Now that Washington Insurance Commissioner Mike Kreidler’s credit scoring ban has passed a key legal hurdle, he’s urging his colleagues in other states to consider similar actions.
A Thurston County Superior Court judge on April 23 allowed Kreidler’s emergency rule to halt the use of credit scores in determining insurance rates to remain in effect by denying an insurance industry request for a preliminary injunction. Judge Mary Sue Wilson found that industry associations challenging the rule were unlikely to succeed with their two main arguments that Kreidler lacked “good cause” and had no authority to issue the rule. The decision denied an industry request for a preliminary injunction.
When Kreidler issued the emergency rule on March 23, the Independent Insurance Agents and Brokers of Washington, the Professional Insurance Agents of Washington and the American Property Casualty Insurance Association joined together in a lawsuit to halt Kreidler’s ban.
Kreidler’s emergency rule takes effect June 20. To comply, insurers must file policies by May 6 for review and approval by Kreidler’s office.
Kreidler noted that California, Hawaii, Maryland, Michigan and Massachusetts greatly restrict – or ban – the use of credit scores by insurance companies for rating policies.
“I encourage you to take similar action in your states,” Kreidler said. “It is indisputable that insurance credit scoring has become unfairly discriminatory.”
Kreidler said the emergency rule will protect those who are the most hurt financially by the pandemic from being forced to pay even higher premiums. It will also help those who will see their credit scores plummet when the federal protections on pandemic credit reporting end.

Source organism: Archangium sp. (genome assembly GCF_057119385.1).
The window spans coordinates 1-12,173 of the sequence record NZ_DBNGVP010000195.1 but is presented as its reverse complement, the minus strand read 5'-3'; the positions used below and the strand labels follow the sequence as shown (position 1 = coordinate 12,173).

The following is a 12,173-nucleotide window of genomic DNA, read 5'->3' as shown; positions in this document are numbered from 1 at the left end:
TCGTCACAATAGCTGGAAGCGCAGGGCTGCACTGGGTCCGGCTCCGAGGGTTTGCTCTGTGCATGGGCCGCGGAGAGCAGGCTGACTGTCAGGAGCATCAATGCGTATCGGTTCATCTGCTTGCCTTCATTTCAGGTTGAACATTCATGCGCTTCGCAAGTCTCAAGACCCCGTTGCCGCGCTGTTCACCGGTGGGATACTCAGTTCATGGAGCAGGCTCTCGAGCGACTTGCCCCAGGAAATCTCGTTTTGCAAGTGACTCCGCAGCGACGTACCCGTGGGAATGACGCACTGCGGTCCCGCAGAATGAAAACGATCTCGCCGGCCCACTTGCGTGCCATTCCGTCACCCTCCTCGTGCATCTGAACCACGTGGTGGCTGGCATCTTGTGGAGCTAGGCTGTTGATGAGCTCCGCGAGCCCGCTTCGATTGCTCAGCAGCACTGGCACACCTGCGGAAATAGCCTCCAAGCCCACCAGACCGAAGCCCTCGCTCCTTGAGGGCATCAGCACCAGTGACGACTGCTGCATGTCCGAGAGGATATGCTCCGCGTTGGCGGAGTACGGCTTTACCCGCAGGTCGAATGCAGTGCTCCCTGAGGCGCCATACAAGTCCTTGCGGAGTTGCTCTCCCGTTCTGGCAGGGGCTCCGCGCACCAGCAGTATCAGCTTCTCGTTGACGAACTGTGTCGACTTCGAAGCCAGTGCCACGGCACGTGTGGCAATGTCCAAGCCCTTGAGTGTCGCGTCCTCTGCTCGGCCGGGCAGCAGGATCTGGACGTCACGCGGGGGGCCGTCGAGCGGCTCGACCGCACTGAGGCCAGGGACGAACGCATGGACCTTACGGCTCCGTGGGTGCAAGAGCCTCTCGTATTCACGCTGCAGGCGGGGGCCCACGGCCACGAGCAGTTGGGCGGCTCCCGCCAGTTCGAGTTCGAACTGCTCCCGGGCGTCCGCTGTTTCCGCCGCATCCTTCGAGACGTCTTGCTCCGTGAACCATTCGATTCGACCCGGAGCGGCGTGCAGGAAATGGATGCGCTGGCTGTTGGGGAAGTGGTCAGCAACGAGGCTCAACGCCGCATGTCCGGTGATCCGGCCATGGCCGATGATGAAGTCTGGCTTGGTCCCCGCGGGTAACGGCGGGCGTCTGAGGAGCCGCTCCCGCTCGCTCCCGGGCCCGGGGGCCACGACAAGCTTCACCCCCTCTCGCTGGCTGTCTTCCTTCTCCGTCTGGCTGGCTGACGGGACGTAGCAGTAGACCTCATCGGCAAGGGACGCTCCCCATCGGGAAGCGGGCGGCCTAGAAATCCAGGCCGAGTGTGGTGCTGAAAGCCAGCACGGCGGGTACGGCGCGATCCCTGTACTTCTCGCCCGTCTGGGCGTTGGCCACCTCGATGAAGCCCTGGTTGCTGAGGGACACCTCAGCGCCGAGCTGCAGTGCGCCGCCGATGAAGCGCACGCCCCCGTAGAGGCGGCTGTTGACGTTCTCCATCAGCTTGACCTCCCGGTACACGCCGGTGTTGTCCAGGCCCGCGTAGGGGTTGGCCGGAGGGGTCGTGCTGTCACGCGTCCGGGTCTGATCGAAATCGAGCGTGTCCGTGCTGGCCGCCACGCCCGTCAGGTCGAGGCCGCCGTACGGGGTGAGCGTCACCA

APCIA has called Kreidler’s action “extreme,” and has said it exceeds his authority, bypasses the legislature, and robs consumers of the benefits of a highly competitive private market. ‘
“We continue to be disappointed that our motion for a preliminary injunction was denied last week,” said Claire Howard, APCIA senior vice president, general counsel, and corporate secretary. “Insurers always follow the law and that will be no different in Washington. Insurers will comply with this unreasonable deadline and then begin to work with agents and brokers to explain why as a result of the Commissioner’s action more than one million Washington consumers will face double digit rate increases on auto, homeowners, and renters insurance even though there has been no change in their individual risk profiles.”
Kreidler has been working to eliminate credit scores from insurer consideration for some time. His most recent effort failed when a bill he backed, Senate Bill 5010, was gutted by an insurance industry amendment in the Senate Business, Financial Services & Trade Committee on Feb. 15.
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